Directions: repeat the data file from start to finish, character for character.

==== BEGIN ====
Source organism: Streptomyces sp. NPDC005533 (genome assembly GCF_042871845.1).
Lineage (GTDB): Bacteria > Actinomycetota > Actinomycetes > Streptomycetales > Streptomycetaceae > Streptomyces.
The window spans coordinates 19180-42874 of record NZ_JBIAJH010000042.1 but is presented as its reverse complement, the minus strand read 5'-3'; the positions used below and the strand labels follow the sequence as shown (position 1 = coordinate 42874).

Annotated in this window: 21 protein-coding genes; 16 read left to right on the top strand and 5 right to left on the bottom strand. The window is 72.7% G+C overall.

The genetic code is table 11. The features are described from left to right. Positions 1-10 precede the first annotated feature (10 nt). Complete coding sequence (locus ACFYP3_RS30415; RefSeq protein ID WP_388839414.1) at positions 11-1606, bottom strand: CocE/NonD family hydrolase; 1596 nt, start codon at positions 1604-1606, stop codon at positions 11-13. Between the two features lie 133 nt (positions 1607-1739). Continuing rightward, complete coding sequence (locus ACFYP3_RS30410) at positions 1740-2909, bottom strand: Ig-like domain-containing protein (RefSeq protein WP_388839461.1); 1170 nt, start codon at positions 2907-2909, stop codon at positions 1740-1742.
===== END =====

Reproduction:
Source organism: Streptomyces sp. NPDC005533 (genome assembly GCF_042871845.1).
Lineage (GTDB): Bacteria > Actinomycetota > Actinomycetes > Streptomycetales > Streptomycetaceae > Streptomyces.
The window spans coordinates 19180-42874 of record NZ_JBIAJH010000042.1 but is presented as its reverse complement, the minus strand read 5'-3'; the positions used below and the strand labels follow the sequence as shown (position 1 = coordinate 42874).

Annotated in this window: 21 protein-coding genes; 16 read left to right on the top strand and 5 right to left on the bottom strand. The window is 72.7% G+C overall.

The genetic code is table 11. The features are described from left to right. Positions 1-10 precede the first annotated feature (10 nt). Complete coding sequence (locus ACFYP3_RS30415; RefSeq protein ID WP_388839414.1) at positions 11-1606, bottom strand: CocE/NonD family hydrolase; 1596 nt, start codon at positions 1604-1606, stop codon at positions 11-13. Between the two features lie 133 nt (positions 1607-1739). Continuing rightward, complete coding sequence (locus ACFYP3_RS30410) at positions 1740-2909, bottom strand: Ig-like domain-containing protein (RefSeq protein WP_388839461.1); 1170 nt, start codon at positions 2907-2909, stop codon at positions 1740-1742.